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Peru's 4 Day Classic Inca Trail Guided Hiking Tour Itinerary

Follow in the footsteps of the Incas on Peru's Classic Inca Trail hike to Machu Picchu, on our all-inclusive guided tour.

The Classic Inca Trail is a four-day hike that finishes dramatically at Machu Picchu early on the fourth morning, giving you precious time to explore the misty ruins before the tour buses arrive. Along the way you'll be hiking through vast expanses of farmland with enormous cactuses springing up alongside the trail, passing mysterious Inca ruins that lie quietly on the hillsides, and wind your way through lush, cloudy jungle, surrounded by the flutter of hummingbirds.

Read on to look over the day-to-day itinerary for our 7 (or 14) day 'Jaguar' trip which explores Cuzco and the Sacred Valley before setting off on our Classic Inca Trail guided tour to Machu Picchu. Stay on board and journey further to discover Lake Titicaca and the Amazon Basin too - we're locals in Peru and we have the absolute best bilingual guides, so we'll show you Peru's 'hidden gems' and put you in touch with the local culture like no other tour company can.

Skip to: Classic Inca Trail Hiking map | How to prepare for your hike | Guided hiking tour itinerary | Required fitness | What's included on the tour | What to bring | How to book

Classic Inca Trail hiking map

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Classic Inca trail to Machu Picchu trail map with Active Adventures South America

Before your hike – preparation is the key to a successful journey

Remember the biggest mistake any keen hiker can make when they’re planning their journey to Machu Picchu via the Classic Inca Trail, is to expect to begin the hike the same day they arrive in Cuzco. The first day of hiking the Classic Inca Trail takes you to an elevation of almost 10,000ft, which is high enough to feel the full effects of altitude sickness. So in our 20+ years’ experience we’ve learned that the best way to prepare for your trek is to take a couple of days to explore the city of Cuzco and take a gentle bike ride in the Sacred Valley. This allows your body to catch up to the lower oxygen levels at a relaxed pace, while you get a first-hand taste of the local culture and cuisine and break away from the norms of day to day life back home.

So below you’ll see that day 1 and day 2 are designed to set you in perfect steed for the journey ahead – then your hike to Machu Picchu on the Classic Inca Trail will begin on day 3 of this 7 (or 14) day tour of Peru.

Fun Group Cycling Perus Sacred Valley with Active Adventures South America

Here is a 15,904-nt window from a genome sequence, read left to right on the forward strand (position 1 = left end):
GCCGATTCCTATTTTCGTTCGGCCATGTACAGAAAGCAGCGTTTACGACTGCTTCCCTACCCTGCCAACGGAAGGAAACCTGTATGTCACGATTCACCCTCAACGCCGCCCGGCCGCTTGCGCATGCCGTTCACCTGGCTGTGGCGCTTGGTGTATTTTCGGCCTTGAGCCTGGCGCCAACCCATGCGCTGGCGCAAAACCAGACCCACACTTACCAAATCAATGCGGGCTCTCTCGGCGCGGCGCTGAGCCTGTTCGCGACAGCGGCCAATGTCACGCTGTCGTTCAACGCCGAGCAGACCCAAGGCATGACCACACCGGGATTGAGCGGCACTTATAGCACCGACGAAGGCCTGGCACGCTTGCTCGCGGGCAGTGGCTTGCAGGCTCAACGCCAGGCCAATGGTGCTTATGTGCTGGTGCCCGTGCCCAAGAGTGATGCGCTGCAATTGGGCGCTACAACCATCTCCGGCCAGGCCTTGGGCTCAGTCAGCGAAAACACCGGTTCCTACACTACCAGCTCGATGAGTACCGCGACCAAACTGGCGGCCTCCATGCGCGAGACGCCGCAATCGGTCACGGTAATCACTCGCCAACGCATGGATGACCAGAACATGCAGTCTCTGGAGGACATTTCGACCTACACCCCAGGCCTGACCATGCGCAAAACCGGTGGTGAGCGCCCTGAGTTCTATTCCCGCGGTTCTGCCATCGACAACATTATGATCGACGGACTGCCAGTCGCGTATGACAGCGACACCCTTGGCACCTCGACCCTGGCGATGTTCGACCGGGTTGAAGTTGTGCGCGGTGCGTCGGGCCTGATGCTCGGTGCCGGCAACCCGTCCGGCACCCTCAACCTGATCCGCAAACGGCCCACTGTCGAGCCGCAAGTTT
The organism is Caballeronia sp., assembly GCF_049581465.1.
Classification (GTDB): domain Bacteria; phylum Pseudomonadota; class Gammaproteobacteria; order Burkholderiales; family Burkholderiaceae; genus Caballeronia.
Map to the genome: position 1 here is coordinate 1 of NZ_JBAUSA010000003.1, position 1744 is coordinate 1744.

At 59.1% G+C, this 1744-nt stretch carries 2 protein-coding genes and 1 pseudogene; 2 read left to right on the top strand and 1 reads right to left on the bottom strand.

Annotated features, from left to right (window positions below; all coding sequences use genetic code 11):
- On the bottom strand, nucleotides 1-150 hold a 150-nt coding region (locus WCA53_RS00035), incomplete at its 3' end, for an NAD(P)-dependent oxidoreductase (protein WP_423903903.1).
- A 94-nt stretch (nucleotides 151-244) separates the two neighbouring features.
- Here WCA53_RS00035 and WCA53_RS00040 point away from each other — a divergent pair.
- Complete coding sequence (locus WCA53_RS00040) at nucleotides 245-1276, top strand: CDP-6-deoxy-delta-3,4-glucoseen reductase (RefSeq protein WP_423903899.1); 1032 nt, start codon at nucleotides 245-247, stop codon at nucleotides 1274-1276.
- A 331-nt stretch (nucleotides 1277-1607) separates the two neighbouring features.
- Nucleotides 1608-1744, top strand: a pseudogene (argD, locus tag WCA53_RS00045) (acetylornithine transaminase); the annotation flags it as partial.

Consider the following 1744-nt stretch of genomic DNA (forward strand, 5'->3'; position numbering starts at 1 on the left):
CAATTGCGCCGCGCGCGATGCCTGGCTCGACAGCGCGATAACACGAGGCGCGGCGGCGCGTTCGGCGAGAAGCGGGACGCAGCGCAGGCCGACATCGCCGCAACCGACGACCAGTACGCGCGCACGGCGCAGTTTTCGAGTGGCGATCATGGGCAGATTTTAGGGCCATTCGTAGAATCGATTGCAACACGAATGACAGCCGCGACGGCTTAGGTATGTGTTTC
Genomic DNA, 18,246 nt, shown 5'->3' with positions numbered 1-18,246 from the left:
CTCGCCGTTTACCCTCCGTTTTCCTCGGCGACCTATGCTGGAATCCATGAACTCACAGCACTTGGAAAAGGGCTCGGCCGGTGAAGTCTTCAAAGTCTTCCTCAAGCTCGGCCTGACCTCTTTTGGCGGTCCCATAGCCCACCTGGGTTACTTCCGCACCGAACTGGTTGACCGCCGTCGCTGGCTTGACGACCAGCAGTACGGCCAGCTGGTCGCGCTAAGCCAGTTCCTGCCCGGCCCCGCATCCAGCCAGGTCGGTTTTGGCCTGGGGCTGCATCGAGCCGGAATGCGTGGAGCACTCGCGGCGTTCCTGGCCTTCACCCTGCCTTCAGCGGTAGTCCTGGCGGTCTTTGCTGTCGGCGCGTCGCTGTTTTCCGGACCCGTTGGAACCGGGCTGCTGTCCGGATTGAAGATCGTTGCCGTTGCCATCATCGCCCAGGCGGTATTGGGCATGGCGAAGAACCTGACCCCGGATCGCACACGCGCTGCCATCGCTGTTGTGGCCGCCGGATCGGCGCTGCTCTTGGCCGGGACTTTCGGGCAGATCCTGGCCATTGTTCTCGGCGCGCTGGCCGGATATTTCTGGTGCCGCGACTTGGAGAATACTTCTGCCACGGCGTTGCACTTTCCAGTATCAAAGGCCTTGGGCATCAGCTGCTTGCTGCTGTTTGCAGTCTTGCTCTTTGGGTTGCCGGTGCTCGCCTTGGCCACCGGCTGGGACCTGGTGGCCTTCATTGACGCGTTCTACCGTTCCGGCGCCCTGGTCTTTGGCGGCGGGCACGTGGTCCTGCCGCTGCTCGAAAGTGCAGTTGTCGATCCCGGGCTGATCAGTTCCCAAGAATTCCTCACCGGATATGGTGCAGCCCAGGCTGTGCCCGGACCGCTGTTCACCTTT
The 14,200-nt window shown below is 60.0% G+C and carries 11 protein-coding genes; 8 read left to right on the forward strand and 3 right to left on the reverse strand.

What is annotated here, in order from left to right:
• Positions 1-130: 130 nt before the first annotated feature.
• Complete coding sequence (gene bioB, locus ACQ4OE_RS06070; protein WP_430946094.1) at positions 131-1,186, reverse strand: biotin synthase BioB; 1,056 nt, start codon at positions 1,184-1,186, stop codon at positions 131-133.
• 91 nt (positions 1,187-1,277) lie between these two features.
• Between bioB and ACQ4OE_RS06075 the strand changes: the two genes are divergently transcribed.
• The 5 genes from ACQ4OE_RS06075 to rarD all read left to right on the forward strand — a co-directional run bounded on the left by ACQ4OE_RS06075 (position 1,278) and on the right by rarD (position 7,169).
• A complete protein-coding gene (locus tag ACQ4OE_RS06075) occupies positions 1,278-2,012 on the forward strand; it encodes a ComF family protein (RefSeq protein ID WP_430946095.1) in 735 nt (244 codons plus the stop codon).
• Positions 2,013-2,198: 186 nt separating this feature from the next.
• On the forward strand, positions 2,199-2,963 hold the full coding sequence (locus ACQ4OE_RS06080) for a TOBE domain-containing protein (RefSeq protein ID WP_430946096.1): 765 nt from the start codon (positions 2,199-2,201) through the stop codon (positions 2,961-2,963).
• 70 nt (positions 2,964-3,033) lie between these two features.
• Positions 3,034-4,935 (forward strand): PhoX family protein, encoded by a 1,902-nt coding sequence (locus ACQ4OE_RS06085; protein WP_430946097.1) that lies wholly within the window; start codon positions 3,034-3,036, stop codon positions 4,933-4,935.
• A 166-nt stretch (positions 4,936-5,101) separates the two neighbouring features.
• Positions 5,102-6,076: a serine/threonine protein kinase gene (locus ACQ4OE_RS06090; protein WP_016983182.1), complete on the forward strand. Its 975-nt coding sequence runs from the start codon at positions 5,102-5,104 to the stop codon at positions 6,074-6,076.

Guided hiking tour itinerary - Cusco to Machu Picchu on Peru's Classic Inca Trail

Day 1 - Arrive in Cuzco, hike Sacsayhuaman fortress

Our trip starts in Cuzco, the heart of the Inca Empire. Your trip leader will greet you with a cup of hot coca tea – a local speciality to help you adjust to the altitude. After lunch, we’ll set off for a walk around this amazing ancient city and up to Sacsayhuamán fortress overlooking the main Plaza and Cuzco Valley. The fortress, meaning 'House of the Sun', is a magnificent archaeological site representing a set of jaguar’s teeth with massive, perfectly fitted stones weighing up to 130 tonnes each and was the place where the Incas made their final stand against the Spanish conquistadores. No one really knows what the Incas used Sacsayhuamán for – some say it was a sanctuary and temple of the sun, others say it was a granary. No matter who is right, you’ll have a lot of fun hearing all the stories this amazing area inspires. Later, we’ll take a walk through the colourful Cuzco street markets. If you prefer, you can take some time to soak in the vibrant atmosphere of Cuzco’s lively town square and meet up again later for an evening meal.
Accommodations: Local Hotel, Cuzco
Meals: Lunch, Dinner

Day 2 - Cycle Sacred Valley, visit Pisac market, hike Pisac ruins

We’ll head into the fertile Sacred Valley of the Incas this morning, stopping just above Cuzco, where we’ll jump on our bikes and ride down through breath-taking scenery, dotted with local villages and surrounded by the massive green slopes of the Andes. We’ll finish our ride in the small town of Pisac, where we’ll have a chance to check out the colourful mercado artesanal. From here we’ll begin a spectacular hike up to the Pisac ruins. These Inca terraces rise 600 metres (2000 feet) up from the river below. It’s a heart-pumping walk up through ancient agricultural terraces – you’ll never forget the views of Pisac and the Urubamba Valley! After exploring the ancient complex, we’ll descend the original Inca stairways and head back down the valley to Cuzco. This is the largest existing fortress-city of the Incas, and it’s the perfect warm-up for your Inca Trail trek tomorrow!